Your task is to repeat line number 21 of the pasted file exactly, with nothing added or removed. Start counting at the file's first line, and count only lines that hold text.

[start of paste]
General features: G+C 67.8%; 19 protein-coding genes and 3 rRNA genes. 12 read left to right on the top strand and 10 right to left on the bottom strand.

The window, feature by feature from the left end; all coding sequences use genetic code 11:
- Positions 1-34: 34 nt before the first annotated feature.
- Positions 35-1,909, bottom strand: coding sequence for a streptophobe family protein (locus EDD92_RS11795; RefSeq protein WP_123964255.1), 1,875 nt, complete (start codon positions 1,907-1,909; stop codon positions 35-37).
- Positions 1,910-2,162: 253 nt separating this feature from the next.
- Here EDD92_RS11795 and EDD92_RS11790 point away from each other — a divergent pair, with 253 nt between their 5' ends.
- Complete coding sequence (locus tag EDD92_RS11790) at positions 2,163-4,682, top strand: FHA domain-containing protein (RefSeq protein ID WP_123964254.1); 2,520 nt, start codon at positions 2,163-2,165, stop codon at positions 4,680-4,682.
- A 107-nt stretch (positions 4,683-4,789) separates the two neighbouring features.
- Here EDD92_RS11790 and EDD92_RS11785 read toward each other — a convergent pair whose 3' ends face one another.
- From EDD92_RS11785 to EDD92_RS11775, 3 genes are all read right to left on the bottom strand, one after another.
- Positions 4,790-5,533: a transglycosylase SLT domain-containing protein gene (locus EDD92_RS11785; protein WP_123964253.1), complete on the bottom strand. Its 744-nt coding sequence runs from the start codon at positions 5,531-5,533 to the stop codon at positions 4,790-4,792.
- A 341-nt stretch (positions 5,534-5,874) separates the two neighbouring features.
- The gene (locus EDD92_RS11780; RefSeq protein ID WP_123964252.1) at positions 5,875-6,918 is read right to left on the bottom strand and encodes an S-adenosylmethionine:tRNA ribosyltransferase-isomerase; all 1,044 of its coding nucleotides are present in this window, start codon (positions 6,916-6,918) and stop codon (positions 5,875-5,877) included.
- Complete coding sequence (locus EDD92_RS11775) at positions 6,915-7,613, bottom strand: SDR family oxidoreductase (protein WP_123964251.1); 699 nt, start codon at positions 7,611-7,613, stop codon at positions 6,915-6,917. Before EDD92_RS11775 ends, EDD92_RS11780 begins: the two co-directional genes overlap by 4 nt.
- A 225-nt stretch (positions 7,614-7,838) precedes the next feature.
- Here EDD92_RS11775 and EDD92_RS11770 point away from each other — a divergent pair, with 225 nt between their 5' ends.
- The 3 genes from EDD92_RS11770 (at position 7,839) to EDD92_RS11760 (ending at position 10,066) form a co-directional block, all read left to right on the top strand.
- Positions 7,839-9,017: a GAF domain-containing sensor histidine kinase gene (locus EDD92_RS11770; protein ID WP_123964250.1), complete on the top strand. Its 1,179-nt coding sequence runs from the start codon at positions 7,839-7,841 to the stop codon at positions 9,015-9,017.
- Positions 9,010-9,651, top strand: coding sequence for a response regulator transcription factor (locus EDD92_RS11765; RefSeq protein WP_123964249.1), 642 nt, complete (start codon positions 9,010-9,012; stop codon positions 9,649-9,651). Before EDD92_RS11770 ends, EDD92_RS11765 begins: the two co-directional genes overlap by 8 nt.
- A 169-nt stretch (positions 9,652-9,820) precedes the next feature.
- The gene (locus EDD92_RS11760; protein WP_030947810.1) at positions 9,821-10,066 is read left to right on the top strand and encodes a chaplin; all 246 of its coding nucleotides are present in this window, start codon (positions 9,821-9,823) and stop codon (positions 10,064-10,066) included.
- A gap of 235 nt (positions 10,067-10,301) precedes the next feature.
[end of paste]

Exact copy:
- The gene (locus EDD92_RS11760; protein WP_030947810.1) at positions 9,821-10,066 is read left to right on the top strand and encodes a chaplin; all 246 of its coding nucleotides are present in this window, start codon (positions 9,821-9,823) and stop codon (positions 10,064-10,066) included.